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DAILY NEWS ANALYSIS

GS-II :
  • 03 December, 2019

  • Min Read

NHRC seeks report on assault cases

Syllabus subtopic: Welfare schemes for vulnerable sections of the population by the Centre and States and the performance of these schemes; mechanisms, laws, institutions and bodies constituted for the protection and betterment of these vulnerable sections

News: Expressing concern over the recent sexual assault cases, the National Human Rights Commission on Monday issued notices to the Centre, States and Union Territories seeking reports on the standard operating procedure (SOP) for dealing with such cases and the use of the Nirbhaya Fund. The NHRC has asked the governments to respond in six weeks.

Prelims and Mains focus: about NHRC, SHRC, their composition, functions and limitations, about Nirbhaya Fund

Context:

Taking suo motu cognisance of media reports, the NHRC observed that there was a “dire need for all stakeholders to work jointly to get rid of this evil.”

The Commission’s action comes in the wake of the gang­rape and murder of a doctor in Hyderabad that has spurred a debate on the condition of women’s security in the country once again.

Remarks made by NHRC

Issuing the notices, the Commission said the “largest democracy of the world, which has adopted the longest written Constitution and has a rich cultural heritage of gender equality, is today being criticised for having the most unsafe environment for women.”

The NHRC said these cases were violations of the victims’ human rights.

“There have been constitutional and statutory provisions to ensure that women are not subjected to any kind of discrimination and harassment. But, there is an alarming trend indicating that things are getting worse, amounting to violation of right to life, liberty, dignity and equality of women across the country,” it said.

About NHRC:

  • NHRC of India is an independent statutory body established on 12 October, 1993 as per provisions of Protection of Human Rights Act, 1993, later amended in 2006.

  • NHRC has celebrated its Silver Jubilee (25 years) on October 12, 2018. Its headquarter is located in New Delhi.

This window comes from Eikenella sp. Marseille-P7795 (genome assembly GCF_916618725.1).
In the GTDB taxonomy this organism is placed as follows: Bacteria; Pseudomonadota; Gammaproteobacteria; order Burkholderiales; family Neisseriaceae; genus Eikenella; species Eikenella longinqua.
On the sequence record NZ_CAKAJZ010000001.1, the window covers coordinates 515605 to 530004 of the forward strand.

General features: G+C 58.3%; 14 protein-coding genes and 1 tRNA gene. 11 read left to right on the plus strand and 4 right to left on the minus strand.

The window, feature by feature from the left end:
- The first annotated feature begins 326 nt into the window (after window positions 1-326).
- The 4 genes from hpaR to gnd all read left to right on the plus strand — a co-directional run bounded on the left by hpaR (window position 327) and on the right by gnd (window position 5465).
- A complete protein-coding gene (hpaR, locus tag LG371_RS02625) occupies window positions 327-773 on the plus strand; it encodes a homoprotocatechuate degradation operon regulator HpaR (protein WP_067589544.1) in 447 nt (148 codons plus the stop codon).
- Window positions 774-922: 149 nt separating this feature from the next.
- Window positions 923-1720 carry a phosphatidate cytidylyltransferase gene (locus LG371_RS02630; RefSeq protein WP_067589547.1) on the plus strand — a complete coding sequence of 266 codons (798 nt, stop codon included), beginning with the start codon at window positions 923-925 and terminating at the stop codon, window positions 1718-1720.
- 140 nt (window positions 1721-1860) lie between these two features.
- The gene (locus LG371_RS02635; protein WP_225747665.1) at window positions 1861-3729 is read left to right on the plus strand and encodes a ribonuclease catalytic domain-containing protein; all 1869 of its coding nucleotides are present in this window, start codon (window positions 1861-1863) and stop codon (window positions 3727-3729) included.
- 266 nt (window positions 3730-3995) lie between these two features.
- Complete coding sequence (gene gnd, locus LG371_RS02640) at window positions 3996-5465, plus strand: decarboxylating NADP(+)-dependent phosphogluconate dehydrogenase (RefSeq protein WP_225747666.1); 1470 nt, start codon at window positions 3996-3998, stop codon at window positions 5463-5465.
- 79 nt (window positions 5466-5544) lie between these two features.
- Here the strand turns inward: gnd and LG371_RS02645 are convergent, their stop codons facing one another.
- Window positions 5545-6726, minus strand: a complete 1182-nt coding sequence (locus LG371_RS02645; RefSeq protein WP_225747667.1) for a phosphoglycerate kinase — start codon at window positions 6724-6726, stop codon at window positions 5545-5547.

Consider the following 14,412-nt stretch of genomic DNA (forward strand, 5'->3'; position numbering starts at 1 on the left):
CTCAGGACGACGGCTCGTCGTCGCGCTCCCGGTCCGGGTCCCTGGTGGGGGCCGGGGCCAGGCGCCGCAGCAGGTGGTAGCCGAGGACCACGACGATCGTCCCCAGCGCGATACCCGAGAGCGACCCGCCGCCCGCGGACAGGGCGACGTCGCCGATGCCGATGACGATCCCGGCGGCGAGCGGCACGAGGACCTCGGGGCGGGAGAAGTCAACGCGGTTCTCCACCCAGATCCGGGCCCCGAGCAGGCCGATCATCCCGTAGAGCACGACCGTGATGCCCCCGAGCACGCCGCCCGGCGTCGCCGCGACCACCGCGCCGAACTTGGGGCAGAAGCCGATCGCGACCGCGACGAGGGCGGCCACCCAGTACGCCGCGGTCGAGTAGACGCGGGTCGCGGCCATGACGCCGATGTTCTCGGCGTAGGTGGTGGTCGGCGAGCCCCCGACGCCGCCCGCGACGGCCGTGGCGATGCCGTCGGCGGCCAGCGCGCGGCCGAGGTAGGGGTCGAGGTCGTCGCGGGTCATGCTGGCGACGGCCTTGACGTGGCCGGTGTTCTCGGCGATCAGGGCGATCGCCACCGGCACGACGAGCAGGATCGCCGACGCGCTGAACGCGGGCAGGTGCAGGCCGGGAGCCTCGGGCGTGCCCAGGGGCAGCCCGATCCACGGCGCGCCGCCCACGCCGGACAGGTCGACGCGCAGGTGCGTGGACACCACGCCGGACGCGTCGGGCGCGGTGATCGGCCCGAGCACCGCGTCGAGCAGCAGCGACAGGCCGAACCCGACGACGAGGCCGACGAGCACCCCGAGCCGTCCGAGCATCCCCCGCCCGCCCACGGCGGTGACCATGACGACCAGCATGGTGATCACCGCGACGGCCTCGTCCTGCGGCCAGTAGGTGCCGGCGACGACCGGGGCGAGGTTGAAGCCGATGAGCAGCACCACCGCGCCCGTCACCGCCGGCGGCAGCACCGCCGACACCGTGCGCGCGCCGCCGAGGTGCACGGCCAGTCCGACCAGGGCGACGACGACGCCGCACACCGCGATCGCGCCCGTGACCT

• It is the watchdog of human rights in the country, i.e. the rights related to life, liberty, equality and dignity of the individual guaranteed by Indian Constitution or embodied in the international covenants and enforceable by courts in India.

  • It was established in conformity with the Paris Principles, adopted for the promotion and protection of human rights in Paris (October, 1991) and endorsed by the General Assembly of the United Nations on 20 December, 1993.

The Protection of Human Rights (Amendment) Bill 2019 passed by the Parliament aims to accelerate the process of appointment of chairperson and members of the National Human Rights Commission (NHRC).

Salient Features of the Act:

The Act amends the Protection of Human Rights Act, 1993. It provides for a National Human Rights Commission (NHRC), State Human Rights Commissions (SHRC), as well as Human Rights Courts.

Composition of NHRC: Under the Act, the chairperson of the NHRC is a person who has been a Chief Justice of the Supreme Court. The Bill amends this to provide that a person who has been Chief Justice of the Supreme Court, or a Judge of the Supreme Court will be the chairperson of the NHRC.

Inclusion of woman member: The Act provides for two persons having knowledge of human rights to be appointed as members of the NHRC. The Bill amends this to allow three members to be appointed, of which at least one will be a woman.

Other members: Under the Act, chairpersons of various commissions such as the National Commission for Scheduled Castes, National Commission for Scheduled Tribes, and National Commission for Women are members of the NHRC. The Bill provides for including the chairpersons of the National Commission for Backward Classes, the National Commission for the Protection of Child Rights, and the Chief Commissioner for Persons with Disabilities as members of the NHRC.

Chairperson of SHRC: Under the Act, the chairperson of a SHRC is a person who has been a Chief Justice of a High Court. The Bill amends this to provide that a person who has been Chief Justice or Judge of a High Court will be chairperson of a SHRC.

Term of office: The Act states that the chairperson and members of the NHRC and SHRC will hold office for five years or till the age of seventy years, whichever is earlier. The Bill reduces the term of office to three years or till the age of seventy years, whichever is earlier. Further, the Act allows for the reappointment of members of the NHRC and SHRCs for a period of five years. The Bill removes the five-year limit for reappointment.